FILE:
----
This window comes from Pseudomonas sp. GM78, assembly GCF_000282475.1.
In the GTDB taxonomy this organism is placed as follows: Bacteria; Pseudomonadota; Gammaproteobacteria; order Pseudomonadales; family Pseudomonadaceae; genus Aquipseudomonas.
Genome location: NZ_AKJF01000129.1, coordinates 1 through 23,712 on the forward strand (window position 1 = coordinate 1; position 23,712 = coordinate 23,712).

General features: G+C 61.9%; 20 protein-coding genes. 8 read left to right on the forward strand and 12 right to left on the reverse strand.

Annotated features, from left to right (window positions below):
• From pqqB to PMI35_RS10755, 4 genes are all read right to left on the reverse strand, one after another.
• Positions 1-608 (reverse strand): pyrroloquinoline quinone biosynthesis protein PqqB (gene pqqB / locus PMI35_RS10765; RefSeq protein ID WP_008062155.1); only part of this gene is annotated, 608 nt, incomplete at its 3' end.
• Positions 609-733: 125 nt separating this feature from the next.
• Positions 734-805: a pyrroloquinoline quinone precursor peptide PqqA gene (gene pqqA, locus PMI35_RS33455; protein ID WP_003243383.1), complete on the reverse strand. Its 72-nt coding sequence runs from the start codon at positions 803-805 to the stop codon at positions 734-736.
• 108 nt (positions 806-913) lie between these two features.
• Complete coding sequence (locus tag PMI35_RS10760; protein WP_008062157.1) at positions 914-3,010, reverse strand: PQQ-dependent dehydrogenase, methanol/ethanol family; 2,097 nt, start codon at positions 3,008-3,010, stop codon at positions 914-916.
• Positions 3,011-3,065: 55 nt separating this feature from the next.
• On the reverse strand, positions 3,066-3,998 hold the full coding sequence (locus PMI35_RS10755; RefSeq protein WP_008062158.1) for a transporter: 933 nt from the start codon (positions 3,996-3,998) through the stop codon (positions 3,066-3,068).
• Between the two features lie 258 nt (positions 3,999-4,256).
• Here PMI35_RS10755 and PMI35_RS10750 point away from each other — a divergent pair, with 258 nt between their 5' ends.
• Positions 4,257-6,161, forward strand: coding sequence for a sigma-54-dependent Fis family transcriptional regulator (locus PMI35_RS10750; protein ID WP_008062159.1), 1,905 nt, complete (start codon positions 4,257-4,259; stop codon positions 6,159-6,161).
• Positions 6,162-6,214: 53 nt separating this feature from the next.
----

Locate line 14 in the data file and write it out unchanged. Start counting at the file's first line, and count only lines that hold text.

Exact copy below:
• Between the two features lie 258 nt (positions 3,999-4,256).